From the start of the COVID-19 pandemic, Wuchopperen Health Service swung into action to protect the community.
Within weeks, health workers at the Cairns-based Aboriginal Community Controlled Health Organisation were screening temperatures, conducting COVID-19 tests at an on-site Respiratory Clinic and delivering supplies to vulnerable Elders across the region.
Wuchopperen is now one of the region’s leading vaccination hubs, with nine Aboriginal and Torres Strait Islander health workers trained up to be part of the clinic’s vaccination team.
Wuchopperen CEO Dania Ahwang welcomed new legislation which allowed health workers to administer the COVID-19 vaccines.
“Having health workers be part of the COVID-19 vaccination rollout helps us to deliver on our health worker-led model of care as an Aboriginal and Torres Strait Islander-led health service and protect our community,” Dania said.
“It’s crucial that Aboriginal and Torres Strait Islander people have access to culturally appropriate health services. It breaks down barriers for our community to keep healthy and well.”
While the clinic has only had supplies of AstraZeneca so far, Wuchopperen has recently been approved to administer the Pfizer vaccine, with stock set to arrive by late July.
“We are providing COVID-19 vaccinations as part of our holistic, integrated health service model and are working with our community, as there’s been quite a bit of uncertainty around getting vaccinated,” Dania said.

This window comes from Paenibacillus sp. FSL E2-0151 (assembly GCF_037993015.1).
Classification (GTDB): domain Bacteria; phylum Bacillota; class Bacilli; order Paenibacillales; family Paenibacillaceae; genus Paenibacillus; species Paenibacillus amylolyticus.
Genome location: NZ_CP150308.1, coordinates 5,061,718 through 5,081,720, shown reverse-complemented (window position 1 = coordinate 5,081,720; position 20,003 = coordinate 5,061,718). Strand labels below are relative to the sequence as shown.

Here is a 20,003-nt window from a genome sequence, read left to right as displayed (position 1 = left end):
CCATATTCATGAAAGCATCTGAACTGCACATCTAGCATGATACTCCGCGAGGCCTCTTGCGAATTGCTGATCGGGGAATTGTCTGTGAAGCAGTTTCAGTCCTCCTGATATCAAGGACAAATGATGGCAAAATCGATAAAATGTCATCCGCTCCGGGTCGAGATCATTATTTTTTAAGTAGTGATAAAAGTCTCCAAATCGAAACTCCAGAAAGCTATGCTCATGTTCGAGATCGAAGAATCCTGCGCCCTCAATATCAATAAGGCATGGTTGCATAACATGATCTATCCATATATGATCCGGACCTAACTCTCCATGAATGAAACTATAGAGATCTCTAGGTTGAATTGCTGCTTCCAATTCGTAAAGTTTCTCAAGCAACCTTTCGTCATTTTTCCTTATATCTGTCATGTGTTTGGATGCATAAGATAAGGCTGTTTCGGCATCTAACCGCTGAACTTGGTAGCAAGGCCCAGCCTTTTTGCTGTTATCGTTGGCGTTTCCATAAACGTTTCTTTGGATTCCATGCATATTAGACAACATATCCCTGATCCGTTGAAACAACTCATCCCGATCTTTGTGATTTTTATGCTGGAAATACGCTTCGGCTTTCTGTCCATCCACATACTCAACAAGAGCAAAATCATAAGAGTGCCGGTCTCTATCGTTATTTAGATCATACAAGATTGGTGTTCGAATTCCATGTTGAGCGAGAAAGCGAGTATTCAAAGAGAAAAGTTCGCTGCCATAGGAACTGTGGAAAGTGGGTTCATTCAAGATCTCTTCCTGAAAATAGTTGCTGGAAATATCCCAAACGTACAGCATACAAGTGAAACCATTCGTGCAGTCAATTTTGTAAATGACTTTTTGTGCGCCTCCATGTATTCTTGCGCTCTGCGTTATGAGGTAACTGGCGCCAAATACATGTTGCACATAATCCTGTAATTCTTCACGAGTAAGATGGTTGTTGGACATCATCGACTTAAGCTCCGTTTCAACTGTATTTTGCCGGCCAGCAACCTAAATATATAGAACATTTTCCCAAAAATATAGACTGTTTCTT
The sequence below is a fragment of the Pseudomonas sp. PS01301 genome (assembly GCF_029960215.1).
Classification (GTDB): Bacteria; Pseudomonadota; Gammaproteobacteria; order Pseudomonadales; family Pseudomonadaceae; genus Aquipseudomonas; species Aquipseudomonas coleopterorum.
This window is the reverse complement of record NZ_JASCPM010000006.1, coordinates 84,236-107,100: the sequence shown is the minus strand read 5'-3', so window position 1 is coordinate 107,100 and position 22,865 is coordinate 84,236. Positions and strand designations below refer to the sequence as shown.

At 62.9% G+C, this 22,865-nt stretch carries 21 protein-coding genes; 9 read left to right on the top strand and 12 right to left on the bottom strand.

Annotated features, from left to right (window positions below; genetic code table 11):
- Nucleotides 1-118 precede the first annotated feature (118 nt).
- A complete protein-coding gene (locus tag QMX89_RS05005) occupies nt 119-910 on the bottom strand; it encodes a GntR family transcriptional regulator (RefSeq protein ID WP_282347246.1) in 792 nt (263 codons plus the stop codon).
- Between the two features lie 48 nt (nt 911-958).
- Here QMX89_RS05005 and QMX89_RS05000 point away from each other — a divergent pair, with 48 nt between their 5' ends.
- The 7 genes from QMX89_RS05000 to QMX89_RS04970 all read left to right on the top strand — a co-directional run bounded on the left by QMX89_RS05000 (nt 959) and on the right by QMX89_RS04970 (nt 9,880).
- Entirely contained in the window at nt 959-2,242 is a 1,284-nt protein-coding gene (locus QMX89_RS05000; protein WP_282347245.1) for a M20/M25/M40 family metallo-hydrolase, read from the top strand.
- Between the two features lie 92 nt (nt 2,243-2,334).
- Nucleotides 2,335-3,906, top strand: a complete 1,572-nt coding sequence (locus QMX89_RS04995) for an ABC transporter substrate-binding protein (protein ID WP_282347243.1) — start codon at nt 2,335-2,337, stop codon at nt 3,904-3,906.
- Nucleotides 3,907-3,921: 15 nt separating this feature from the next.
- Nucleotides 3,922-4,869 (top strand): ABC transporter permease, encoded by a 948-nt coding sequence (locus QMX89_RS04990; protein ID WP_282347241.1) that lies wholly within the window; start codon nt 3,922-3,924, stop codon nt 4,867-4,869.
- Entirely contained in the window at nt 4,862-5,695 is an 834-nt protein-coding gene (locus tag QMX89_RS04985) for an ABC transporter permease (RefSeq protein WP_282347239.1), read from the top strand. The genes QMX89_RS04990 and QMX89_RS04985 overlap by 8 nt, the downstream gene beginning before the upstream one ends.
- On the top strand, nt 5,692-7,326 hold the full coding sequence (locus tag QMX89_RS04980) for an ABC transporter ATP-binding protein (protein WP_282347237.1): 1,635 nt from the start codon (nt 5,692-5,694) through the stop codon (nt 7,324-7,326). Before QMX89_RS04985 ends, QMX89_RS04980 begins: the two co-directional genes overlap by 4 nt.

“Our clinic has been administering about 15 – 20 vaccines each day, but so far only a very small percentage of people being vaccinated have been Aboriginal and Torres Strait Islander, so it’s really important that our health workers continue to talk to our clients around the importance of being vaccinated.”
Pictured (Left to Right): CEO Dania Ahwang, Kenith, Tamenna, Mel and Sarah.
Dania, who had the AstraZeneca jab earlier this year, said Board Members and staff have been leading from the front by getting the vaccine early.
“Our health workers and Board members got their vaccines early and shared why they believe it’s so important to protect our community. We’ve found that’s helped to reassure clients,” Dania said.
Providing transport to appointments is one of the many ways Wuchopperen has managed to break down barriers to accessing health services.
With over 60 per cent of staff who identify as Aboriginal and/or Torres Strait Islander, Wuchopperen delivers a holistic range of services to the community, including primary health care, allied health such as diabetes management and hearing health, women’s, children and maternal health and in-home support. They also deliver a range of outreach services including sexual health, social and emotional wellbeing, parenting programs and child and family wellbeing, including a foster and kinship care service.
“We look after people right from prenatal care right through to aged care. Everyone has a place here,” Dania said.
“We’ve shown that an Aboriginal and Torres Strait Islander-led model of care is what works best, and we’re proud to deliver culturally safe programs and services to our community.”
Wuchopperen is an Aboriginal and Torres Strait Islander Community Controlled Health Organisation providing comprehensive primary health care services to the Aboriginal and Torres Strait Islander people from the Cairns region. Wuchopperen began in 1979 and has primary health care facilities in Manoora and Edmonton, as well as child and family services covering from Tully to the Cape, working towards the vision of “Improving quality of life for Aboriginal and Torres Strait Islander Peoples.”